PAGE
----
New Unit Teaches Creativity and Problem Solving

 Drew uses the hot glue guns to strengthen the joints in his alien abduction machine. Ashley and Sydney open bins of netting, buttons, and cardboard tubes, and carefully consider their options for fabricating rain protection for a giant. Morgan and Olivia confer with Mrs. Brady, their Home and Careers teacher, on the miniature tool belt they are designing. 

This is a Maker Space pilot program woven into seventh grade Home and Careers —eighteen days of inventing, exploring, and discovering. It’s a creative expression of  Home and Careers' mission: to prepare students to be competent, confident, and caring in managing their personal, family, and career lives.

Andrea Kantor,  District Curriculum Developer who visited a class, noted how engaged the students were in their work. " Mrs. Brady's room is alive with an active hum,” she said.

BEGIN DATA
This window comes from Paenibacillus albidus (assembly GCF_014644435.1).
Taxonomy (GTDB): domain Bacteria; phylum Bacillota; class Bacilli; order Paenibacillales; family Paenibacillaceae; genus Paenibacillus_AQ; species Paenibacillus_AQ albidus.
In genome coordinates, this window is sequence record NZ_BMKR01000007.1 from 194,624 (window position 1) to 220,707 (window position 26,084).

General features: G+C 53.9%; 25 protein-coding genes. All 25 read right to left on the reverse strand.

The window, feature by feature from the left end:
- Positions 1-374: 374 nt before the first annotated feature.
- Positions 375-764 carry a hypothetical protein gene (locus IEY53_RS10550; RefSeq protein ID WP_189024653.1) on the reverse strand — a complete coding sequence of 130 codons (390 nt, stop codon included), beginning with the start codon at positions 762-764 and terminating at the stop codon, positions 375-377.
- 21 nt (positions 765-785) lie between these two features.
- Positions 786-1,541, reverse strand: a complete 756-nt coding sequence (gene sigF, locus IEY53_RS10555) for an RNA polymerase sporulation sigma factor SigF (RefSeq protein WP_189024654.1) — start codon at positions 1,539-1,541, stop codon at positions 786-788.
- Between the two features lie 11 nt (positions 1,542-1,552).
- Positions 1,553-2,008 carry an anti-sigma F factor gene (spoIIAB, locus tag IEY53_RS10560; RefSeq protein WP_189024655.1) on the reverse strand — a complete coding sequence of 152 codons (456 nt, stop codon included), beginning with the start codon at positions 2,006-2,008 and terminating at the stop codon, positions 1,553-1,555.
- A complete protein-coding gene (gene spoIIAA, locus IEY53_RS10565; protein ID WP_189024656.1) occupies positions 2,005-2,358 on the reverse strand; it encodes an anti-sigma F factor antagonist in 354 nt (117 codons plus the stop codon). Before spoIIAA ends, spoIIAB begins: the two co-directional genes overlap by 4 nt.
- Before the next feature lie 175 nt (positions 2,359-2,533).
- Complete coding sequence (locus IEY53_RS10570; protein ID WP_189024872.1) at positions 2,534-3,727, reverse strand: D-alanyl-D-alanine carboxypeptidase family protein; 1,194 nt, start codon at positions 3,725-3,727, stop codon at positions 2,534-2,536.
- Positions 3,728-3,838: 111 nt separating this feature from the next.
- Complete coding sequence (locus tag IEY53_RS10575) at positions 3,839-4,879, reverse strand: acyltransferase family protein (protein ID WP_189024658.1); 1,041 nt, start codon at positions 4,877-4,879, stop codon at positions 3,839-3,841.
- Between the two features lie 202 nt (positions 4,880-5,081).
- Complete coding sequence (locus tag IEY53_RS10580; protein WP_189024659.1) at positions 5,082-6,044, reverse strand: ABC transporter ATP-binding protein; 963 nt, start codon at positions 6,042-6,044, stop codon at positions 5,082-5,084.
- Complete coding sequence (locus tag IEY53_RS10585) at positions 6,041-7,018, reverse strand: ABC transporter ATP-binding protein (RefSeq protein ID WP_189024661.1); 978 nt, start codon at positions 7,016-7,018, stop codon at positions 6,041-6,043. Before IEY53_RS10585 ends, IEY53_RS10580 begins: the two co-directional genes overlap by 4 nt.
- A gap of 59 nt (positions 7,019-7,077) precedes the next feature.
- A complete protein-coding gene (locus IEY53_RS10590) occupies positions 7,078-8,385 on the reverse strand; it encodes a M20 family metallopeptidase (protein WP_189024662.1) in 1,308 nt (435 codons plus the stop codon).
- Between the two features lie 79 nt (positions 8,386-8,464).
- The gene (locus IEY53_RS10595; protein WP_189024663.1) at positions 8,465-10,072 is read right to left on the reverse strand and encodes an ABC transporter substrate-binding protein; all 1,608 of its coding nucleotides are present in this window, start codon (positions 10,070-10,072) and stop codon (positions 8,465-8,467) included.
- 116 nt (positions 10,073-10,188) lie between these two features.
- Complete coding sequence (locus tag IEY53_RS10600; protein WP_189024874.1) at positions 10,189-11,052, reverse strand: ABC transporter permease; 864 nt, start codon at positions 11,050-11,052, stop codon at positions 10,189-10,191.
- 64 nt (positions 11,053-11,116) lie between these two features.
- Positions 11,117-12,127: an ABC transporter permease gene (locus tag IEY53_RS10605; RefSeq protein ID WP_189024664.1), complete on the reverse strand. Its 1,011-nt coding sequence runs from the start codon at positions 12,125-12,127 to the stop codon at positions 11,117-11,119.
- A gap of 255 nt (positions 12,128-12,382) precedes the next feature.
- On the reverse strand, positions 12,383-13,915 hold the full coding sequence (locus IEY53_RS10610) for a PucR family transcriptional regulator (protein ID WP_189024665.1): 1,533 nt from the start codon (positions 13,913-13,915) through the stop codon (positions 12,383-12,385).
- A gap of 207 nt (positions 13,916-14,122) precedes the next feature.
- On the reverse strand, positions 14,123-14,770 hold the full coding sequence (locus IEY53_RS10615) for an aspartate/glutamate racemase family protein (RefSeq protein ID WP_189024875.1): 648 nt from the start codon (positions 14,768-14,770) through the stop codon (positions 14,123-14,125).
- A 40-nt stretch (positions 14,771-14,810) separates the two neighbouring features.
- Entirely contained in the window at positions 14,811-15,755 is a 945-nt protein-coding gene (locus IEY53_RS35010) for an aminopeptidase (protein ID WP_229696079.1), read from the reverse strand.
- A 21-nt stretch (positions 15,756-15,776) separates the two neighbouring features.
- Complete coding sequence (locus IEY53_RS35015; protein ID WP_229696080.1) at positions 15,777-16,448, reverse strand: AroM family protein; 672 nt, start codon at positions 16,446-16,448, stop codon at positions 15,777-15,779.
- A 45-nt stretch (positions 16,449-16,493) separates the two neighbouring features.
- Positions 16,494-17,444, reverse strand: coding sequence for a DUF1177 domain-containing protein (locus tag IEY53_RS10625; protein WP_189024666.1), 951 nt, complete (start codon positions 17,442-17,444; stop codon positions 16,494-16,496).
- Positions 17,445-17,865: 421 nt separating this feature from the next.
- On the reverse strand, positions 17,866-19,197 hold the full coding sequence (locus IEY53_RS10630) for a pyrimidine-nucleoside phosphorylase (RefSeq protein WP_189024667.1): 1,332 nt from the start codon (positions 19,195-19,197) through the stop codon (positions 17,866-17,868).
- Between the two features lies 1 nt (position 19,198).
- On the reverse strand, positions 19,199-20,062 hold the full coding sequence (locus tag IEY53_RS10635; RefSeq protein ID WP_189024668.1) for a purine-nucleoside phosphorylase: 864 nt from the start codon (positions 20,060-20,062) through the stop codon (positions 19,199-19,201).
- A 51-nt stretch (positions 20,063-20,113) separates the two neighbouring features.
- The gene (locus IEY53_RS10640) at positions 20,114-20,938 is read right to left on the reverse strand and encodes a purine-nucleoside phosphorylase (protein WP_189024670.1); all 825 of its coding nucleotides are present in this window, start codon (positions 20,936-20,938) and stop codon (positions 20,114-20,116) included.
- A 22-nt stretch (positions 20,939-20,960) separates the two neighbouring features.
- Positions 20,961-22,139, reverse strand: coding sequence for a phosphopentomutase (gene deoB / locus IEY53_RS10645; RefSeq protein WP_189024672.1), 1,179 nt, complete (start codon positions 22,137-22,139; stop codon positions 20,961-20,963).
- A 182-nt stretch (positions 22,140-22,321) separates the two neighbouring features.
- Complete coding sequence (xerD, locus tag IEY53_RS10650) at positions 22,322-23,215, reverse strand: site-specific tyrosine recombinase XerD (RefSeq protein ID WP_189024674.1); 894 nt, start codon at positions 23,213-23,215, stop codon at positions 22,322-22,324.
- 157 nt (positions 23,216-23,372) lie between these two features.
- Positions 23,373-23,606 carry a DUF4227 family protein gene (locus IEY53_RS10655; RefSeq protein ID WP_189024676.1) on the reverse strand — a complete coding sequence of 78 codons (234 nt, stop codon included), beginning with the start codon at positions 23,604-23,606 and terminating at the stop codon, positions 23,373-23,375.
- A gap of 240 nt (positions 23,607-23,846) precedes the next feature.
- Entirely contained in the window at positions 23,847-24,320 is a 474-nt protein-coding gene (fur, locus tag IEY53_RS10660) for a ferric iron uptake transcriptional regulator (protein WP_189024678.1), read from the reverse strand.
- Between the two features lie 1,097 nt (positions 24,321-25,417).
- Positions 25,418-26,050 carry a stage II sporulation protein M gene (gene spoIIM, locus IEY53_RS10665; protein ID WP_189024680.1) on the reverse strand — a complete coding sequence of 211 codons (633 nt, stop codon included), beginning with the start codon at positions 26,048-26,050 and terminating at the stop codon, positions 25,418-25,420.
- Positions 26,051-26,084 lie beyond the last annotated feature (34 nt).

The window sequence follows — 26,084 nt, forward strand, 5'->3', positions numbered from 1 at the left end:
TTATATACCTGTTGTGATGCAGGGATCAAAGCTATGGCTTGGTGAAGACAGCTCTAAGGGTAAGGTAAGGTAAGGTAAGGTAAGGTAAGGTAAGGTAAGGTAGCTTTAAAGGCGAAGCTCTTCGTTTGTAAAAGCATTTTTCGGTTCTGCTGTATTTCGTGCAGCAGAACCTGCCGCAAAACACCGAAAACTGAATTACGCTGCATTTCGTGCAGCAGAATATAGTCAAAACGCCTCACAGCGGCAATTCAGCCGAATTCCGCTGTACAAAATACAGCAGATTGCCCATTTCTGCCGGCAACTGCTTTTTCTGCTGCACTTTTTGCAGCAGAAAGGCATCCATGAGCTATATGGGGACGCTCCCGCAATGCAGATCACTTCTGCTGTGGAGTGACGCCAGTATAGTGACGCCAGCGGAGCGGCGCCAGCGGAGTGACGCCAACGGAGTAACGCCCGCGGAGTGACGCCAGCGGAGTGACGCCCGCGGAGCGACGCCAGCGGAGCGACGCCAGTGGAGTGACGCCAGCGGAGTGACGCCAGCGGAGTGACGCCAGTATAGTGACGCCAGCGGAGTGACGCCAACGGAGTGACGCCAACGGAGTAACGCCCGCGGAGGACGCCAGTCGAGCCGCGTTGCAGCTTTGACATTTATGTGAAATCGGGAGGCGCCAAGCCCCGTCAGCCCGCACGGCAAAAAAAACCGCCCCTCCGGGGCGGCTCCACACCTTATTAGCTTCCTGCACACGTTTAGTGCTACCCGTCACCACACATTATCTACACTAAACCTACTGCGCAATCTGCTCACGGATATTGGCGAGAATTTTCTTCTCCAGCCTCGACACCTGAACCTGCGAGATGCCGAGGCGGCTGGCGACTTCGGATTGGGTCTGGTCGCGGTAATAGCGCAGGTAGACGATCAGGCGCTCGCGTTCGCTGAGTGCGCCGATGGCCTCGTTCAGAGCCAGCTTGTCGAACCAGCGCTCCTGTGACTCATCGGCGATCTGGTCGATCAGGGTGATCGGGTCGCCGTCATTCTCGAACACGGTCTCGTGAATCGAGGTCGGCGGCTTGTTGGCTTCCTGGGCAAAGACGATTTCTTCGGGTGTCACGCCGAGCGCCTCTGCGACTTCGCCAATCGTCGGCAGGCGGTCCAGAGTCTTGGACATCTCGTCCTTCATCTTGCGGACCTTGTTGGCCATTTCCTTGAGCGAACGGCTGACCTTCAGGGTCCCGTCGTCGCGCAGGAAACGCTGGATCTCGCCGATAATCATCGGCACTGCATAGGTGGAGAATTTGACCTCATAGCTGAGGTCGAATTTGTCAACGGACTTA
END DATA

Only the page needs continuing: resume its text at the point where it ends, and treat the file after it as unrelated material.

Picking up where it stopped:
The solutions the students are designing are not for your average human. They are for rock stars, aliens, vampires, and such--characters in a game called Extraordinaires Design Studio by Creativity Hub.

  “Each student picks a game card that features a specific character on one side and, on the other, images that convey challenges that each character faces,” said Brady. “Once students identify the needs of their character, they innovate, then sketch to develop a solution. Next, using recycled materials and a large dose of creativity, students create a prototype of their design solution."

“This experience is more focused on the process of design than it is on the appearance of the prototype or product," points out Brady. “The important growth happens along the way—students are working collaboratively, creating, communicating, and evaluating, along with developing problem solving skills and resourcefulness."

 Next year this unit of learning will culminate with students tackling a real-world problem and innovating a solution, plans Brady. 

 "Art, Home and Careers, and Technology classes are MakerSpaces in a school,” said Brady. "All three classes encourages creativity and allow students to make things they are curious about."